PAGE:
How is this great gap in the Medway area to be filled, and what assurances can the Government give to the people of Medway that in future adequate hospitals will be available? A programme has been drawn up for Medway and for Swale. This programme includes a number of major hospital developments. It includes the long overdue expansion of the Medway Hospital to provide, among other services, for extra geriatric, psychiatric and acute surgical services. It includes the improvement of All Saints’ Hospital, with a first priority for the new special care baby unit. It includes the phased provision of a second major hospital, ultimately to have 500 beds, in the Swale area. As the plan puts it, the site acquisition for this “should be pursued immediately”.

I emphasise that the intention to develop Medway Hospital to its full potential as an 800-bed district general hospital was agreed by the regional board in the 1960s. My hon. Friend the ​ Member for Gillingham knows all about this, because he has been involved in it for so long.

Today we only have phase one, with 213 beds, and it is likely to be the mid-1980s before we see phase two completed, if we are lucky. Also, the idea of providing a second major hospital within the health district is not new. It was recognised and agreed by the former regional hospital board. The only change is that it is now the view that this second hospital should not be built on a site which would have been fairly close to the Medway Hospital but should be situated within the Swale area, to meet the needs of that expanding population. There is a strong case for this.

The population of Medway itself has increased by 30 per cent in each of the last two decades, and the population of Swale has also expanded substantially. It is significant that there is an exceptionally high proportion of young people and that this is expected to increase the demand for hospital facilities certainly into the 1990s. Therefore, it makes sense to have a new hospital in Swale. We accept that this is something for the longer term, but there will be no hope of achieving it even for the next generation, let alone the present one, unless we earmark a site now for the hospital and take steps to secure it now.

It is very difficult for the health authorities to make such a commitment when they are so desperately concerned to find enough revenue to maintain existing services, but it is our job to look ahead. This is where the Government can give the necessary backing to the region and to the district by supporting this capital programme.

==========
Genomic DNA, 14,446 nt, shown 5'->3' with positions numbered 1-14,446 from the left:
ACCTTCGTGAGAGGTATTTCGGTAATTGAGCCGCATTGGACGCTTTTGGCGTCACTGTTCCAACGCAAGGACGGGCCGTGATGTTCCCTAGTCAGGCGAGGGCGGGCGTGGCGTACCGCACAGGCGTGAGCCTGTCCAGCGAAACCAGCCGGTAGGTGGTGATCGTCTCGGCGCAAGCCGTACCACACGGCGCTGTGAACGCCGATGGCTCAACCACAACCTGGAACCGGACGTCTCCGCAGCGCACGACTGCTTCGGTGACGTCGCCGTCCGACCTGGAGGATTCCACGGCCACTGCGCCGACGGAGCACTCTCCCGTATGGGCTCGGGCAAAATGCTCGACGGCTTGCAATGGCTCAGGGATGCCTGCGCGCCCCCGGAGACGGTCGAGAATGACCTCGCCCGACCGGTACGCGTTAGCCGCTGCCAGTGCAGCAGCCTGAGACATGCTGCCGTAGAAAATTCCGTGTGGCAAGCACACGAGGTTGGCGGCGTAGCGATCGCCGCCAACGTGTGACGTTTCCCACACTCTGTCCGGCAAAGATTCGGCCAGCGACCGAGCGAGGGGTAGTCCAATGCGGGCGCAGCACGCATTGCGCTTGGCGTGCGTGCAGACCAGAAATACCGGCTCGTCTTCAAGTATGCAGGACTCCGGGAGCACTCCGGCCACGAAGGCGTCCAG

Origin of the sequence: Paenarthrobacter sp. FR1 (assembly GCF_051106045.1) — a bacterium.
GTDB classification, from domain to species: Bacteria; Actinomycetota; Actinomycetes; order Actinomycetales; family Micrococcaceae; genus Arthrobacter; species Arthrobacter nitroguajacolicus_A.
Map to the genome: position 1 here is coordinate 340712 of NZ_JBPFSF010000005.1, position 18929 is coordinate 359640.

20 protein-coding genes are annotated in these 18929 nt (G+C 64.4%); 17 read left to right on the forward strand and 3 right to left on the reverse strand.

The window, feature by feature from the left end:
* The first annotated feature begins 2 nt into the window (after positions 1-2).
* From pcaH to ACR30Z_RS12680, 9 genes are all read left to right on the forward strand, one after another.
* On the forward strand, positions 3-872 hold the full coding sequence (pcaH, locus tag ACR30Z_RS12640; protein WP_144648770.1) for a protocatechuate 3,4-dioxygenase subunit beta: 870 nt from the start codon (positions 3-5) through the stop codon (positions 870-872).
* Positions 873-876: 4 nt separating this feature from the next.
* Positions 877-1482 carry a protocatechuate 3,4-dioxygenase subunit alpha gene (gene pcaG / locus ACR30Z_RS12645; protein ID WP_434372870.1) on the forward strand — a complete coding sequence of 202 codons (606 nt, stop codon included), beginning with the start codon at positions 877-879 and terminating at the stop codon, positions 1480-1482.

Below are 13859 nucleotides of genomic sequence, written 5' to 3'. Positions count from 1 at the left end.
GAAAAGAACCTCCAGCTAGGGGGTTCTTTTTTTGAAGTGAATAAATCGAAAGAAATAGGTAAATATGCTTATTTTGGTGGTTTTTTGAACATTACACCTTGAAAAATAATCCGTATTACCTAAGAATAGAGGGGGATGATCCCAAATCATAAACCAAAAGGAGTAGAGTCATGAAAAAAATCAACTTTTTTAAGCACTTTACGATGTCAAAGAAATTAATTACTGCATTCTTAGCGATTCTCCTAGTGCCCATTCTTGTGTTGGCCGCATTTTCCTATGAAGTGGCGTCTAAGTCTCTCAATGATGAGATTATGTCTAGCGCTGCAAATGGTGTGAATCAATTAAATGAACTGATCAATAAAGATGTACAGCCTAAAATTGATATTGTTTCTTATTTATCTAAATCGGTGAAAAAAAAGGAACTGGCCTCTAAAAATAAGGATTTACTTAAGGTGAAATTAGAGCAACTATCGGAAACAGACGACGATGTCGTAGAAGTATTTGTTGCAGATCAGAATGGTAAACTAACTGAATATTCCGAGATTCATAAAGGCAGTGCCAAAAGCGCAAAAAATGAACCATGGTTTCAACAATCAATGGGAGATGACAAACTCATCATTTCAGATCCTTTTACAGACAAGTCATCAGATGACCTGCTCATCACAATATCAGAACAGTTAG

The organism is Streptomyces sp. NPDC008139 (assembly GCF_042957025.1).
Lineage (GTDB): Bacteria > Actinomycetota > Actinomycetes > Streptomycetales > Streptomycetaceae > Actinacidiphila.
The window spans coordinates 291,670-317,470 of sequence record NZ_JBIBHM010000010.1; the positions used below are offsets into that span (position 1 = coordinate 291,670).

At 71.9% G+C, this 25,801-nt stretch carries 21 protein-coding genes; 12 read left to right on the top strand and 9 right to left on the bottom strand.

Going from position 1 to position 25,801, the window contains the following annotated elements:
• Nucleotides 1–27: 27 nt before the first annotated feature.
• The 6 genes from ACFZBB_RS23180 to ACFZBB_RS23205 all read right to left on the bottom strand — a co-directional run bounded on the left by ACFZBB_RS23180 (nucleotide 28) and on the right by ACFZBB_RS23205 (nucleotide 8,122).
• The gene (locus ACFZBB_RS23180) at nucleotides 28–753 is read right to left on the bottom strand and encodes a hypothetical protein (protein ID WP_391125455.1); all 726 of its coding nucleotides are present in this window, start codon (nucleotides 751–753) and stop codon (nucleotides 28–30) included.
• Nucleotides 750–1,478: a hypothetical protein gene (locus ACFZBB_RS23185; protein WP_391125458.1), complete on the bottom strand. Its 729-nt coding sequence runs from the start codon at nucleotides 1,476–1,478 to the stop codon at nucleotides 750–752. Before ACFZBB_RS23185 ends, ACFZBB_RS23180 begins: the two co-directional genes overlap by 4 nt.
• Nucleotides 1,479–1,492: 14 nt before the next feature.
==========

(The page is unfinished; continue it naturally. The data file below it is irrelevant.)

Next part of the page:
I think that the case for the Swale hospital has been made very effectively in the Medway plan for which we are seeking Government support. A plan has been agreed for the provision of a new 28-bed geriatric unit at the Keycol Hospital. There is a desperate shortage of in-patient geriatric services, and this unit is needed. There is no conflict there with the long-term idea of a proposed Swale hospital development. I do not know whether there is yet an indication that the money for the Keycol project will be made available, but I hope that it will be soon.

Although we are talking about new hospital facilities, there is no fundamental belief that the answer to health care is simply to build bigger, better and more hospitals. That point has been made clearly and emphatically in the health district report, and the health care planning team emphasises that it sees the provision of in-patient services as being combined with the equally important aim of reducing the need for hospital care and treatment by developing community and primary care. But our case is that the existing provision of hospital facilities falls far below the minimum needed to provide adequate and decent hospital services for the people of the Medway and Swale area.

Before allowing my hon. Friend the Member for Gillingham to make his contribution, I ought to say that, in emphasising the need for a new hospital and in making a plea for it by drawing attention to the inadequacy of our present services, I do not wish it to be thought that I am denigrating the staff in our present hospitals, who do a splendid job of work, and the many voluntary organisations which give so much of their time and effort to supporting the existing hospitals. Even if we get a new Swale hospital, when we get the expansion and improvement of the hospitals about which we are talking there will still probably be some sort of role in the National Health Service for many of those hospitals.

Although the Minister may not be able to promise us the money, I hope that he will at least be able to promise a sympathetic look at the need in the Swale area for a new district general hospital.